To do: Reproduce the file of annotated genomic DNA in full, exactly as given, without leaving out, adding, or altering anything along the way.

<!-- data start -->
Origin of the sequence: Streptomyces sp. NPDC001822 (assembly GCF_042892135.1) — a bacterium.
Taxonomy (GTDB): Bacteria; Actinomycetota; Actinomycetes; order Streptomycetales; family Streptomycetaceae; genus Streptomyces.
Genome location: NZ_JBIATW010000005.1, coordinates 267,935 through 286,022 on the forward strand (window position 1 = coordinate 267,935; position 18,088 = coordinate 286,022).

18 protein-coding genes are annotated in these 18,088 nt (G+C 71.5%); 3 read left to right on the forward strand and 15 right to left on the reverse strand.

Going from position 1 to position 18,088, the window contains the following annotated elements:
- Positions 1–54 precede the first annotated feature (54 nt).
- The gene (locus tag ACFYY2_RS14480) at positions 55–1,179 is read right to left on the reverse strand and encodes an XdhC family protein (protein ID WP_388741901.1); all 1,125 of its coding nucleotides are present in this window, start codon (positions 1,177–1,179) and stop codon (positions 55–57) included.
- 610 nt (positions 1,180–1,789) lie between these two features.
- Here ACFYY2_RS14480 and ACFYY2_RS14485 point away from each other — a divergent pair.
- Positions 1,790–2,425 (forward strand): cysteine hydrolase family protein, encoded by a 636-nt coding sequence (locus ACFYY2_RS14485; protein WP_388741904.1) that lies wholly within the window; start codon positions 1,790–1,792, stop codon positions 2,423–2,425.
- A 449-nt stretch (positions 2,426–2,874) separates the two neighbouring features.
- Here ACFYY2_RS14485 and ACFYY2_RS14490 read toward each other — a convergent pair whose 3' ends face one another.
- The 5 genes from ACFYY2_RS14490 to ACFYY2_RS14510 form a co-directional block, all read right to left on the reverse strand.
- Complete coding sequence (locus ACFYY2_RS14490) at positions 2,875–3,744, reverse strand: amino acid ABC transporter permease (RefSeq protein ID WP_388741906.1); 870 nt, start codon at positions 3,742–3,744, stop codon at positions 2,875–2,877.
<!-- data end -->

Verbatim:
Origin of the sequence: Streptomyces sp. NPDC001822 (assembly GCF_042892135.1) — a bacterium.
Taxonomy (GTDB): Bacteria; Actinomycetota; Actinomycetes; order Streptomycetales; family Streptomycetaceae; genus Streptomyces.
Genome location: NZ_JBIATW010000005.1, coordinates 267,935 through 286,022 on the forward strand (window position 1 = coordinate 267,935; position 18,088 = coordinate 286,022).

18 protein-coding genes are annotated in these 18,088 nt (G+C 71.5%); 3 read left to right on the forward strand and 15 right to left on the reverse strand.

Going from position 1 to position 18,088, the window contains the following annotated elements:
- Positions 1–54 precede the first annotated feature (54 nt).
- The gene (locus tag ACFYY2_RS14480) at positions 55–1,179 is read right to left on the reverse strand and encodes an XdhC family protein (protein ID WP_388741901.1); all 1,125 of its coding nucleotides are present in this window, start codon (positions 1,177–1,179) and stop codon (positions 55–57) included.
- 610 nt (positions 1,180–1,789) lie between these two features.
- Here ACFYY2_RS14480 and ACFYY2_RS14485 point away from each other — a divergent pair.
- Positions 1,790–2,425 (forward strand): cysteine hydrolase family protein, encoded by a 636-nt coding sequence (locus ACFYY2_RS14485; protein WP_388741904.1) that lies wholly within the window; start codon positions 1,790–1,792, stop codon positions 2,423–2,425.
- A 449-nt stretch (positions 2,426–2,874) separates the two neighbouring features.
- Here ACFYY2_RS14485 and ACFYY2_RS14490 read toward each other — a convergent pair whose 3' ends face one another.
- The 5 genes from ACFYY2_RS14490 to ACFYY2_RS14510 form a co-directional block, all read right to left on the reverse strand.
- Complete coding sequence (locus ACFYY2_RS14490) at positions 2,875–3,744, reverse strand: amino acid ABC transporter permease (RefSeq protein ID WP_388741906.1); 870 nt, start codon at positions 3,742–3,744, stop codon at positions 2,875–2,877.